At first glance it may seem that it's sort of "cheating" but in practice I have found the plant does actually play a valid roll in the circuit.
I have found using an aloe vera gel on the "tens" contacts greatly increases the conductivity/sensitivity of response of the scion and is tolerated well by most plants I've tried.
So although the plant is not directly generating the voltages or gates there are definitely observable phenomena when living material is plumbed in to the circuit, which can be further interacted with.
I'd certainly recommend the scion as an experimental tool and would welcome the development other eurorack interfaces into the living world.
Chmeterling wrote: ↑Wed Feb 09, 2022 5:41 am For the ones wondering about how Scion "extract" values from plants (or any item), here's a review paper of plant conductivity.
Also, because of a lack of information from the scientific side of this module, I would be happy to have an open discussion about it.
https://nph.onlinelibrary.wiley.com/doi ... /nph.15395
In a nutshell, and from what I understood from the manual of Scion:
- Scion will constantly send a tiny electrical signal from the Plant Input. You can see this fluctuating signal when connecting the Plant Input to a oscilloscope (OTool here).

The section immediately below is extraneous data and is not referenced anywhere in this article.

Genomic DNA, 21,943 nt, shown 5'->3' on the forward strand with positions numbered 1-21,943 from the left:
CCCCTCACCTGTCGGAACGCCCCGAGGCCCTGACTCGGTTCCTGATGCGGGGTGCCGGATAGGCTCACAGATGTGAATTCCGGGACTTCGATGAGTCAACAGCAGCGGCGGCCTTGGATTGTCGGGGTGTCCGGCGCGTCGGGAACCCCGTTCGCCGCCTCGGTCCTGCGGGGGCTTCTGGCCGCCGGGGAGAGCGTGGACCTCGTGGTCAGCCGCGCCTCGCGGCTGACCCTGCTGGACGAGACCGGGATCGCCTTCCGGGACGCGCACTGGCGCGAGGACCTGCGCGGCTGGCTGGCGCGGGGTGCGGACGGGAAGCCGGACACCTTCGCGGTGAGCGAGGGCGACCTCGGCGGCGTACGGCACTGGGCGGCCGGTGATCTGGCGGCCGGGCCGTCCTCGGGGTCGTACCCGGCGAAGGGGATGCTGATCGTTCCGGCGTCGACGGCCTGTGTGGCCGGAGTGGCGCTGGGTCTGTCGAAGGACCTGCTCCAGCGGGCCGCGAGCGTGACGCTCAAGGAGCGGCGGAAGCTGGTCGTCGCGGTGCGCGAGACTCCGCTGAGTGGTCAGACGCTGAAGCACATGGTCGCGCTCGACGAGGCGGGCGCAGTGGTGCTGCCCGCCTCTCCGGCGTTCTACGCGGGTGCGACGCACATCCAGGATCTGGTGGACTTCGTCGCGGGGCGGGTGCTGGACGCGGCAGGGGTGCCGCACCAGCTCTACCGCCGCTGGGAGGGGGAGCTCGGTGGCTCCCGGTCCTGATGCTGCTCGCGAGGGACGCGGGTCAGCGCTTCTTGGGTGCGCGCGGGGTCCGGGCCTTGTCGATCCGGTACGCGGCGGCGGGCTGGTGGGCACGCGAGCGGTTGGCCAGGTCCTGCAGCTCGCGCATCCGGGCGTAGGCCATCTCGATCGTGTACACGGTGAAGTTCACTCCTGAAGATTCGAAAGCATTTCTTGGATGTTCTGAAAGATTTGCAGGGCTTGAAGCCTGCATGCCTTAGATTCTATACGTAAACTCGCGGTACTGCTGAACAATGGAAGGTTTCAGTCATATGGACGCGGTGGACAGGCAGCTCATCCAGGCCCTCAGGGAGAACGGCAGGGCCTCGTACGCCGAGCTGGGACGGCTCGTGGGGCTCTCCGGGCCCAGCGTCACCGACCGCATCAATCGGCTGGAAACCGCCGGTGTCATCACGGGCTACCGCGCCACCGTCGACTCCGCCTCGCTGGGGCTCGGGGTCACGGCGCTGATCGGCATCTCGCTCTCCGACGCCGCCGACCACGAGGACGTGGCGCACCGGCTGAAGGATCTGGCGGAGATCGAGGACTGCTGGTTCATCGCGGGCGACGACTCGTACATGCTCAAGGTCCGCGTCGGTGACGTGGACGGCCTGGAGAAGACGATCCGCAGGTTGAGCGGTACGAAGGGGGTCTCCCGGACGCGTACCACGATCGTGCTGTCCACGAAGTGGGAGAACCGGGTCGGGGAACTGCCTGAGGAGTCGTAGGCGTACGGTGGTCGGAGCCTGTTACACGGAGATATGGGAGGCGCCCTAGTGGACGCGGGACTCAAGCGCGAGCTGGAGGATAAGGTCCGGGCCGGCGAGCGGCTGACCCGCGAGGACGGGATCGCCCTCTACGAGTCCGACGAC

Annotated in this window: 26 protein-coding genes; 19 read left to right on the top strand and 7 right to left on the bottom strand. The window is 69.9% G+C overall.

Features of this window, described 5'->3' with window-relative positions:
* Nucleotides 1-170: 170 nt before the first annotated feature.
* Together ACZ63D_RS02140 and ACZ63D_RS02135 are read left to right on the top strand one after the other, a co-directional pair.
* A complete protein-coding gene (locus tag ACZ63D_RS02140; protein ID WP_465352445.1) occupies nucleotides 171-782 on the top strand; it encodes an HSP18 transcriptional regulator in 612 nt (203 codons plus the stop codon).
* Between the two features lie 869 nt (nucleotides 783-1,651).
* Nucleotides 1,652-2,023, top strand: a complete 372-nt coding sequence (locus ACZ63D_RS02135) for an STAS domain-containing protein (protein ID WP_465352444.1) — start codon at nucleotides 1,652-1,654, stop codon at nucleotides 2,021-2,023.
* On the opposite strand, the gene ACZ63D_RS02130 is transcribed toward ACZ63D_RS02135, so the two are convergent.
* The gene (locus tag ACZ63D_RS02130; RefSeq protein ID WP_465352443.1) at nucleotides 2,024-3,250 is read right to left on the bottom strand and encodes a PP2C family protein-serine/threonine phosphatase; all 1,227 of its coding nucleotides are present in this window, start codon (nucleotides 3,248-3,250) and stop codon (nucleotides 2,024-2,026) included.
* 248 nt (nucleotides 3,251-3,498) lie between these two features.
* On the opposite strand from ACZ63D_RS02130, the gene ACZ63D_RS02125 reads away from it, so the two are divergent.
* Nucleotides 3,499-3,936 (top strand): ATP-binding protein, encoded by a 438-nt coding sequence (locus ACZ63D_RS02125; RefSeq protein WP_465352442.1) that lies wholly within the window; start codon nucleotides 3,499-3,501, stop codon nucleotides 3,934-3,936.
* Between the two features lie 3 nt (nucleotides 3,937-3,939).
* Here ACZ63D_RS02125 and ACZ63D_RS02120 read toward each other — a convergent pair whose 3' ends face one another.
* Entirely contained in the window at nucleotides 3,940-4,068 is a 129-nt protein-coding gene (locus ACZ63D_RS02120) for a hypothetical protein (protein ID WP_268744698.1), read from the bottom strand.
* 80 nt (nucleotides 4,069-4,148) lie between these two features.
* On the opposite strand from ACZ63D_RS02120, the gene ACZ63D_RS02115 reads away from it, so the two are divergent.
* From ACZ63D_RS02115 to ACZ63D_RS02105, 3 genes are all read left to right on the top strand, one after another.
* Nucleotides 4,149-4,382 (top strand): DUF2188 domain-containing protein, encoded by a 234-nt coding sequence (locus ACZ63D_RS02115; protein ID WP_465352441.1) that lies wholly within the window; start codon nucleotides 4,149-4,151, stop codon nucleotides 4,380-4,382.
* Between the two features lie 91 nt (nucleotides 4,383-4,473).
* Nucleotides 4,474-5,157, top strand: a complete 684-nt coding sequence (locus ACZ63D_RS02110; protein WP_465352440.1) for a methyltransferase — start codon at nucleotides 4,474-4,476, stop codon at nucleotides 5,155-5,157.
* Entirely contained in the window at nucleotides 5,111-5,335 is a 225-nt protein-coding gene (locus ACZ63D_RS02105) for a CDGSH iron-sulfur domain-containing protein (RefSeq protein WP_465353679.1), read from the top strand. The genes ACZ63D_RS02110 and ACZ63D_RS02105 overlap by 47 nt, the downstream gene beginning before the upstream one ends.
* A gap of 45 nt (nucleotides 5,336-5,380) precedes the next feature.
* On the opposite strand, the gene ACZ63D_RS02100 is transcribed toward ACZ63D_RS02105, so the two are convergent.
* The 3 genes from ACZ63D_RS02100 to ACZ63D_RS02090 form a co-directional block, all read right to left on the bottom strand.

- Connecting a plant to the TENS cables or touching the tip & sleeve of a patch cable will close the circuit of the Plant Input.
- By closing the circuit, Scion will enable the sampling of random values generated by itself.
- The user define at which rate (A) and which level (B) the values will be sampled by adjusting the Sensitivity (A) and the Density (B) parameter on the module.
- The Sensitivity parameter will act as a threshold, enabled by the difference of the measured conductivity of the Plant Input and the Sensivity parameter.
So basically, you are not sampling values from a plant (subject), but you are using the conductivity of the subject to sample Scion's internal random generator. However, because conductivity can be influenced by many parameters (cf. review above in the case of plants), you still have a dynamic interaction of the subject and the module. When connecting a plant to Scion, the plant is not playing music (i.e., generating cv) but enabling the sampling of random values. The plant must therefore be seen as a trigger generator (e.g., artist deciding when to hit a note of a keyboard or not, the fluctuating conductivity being the nervous impulse moving the finger) and not as a cv generator (e.g. a VCO itself or a noise source from which you sample values).
Did I understood it properly?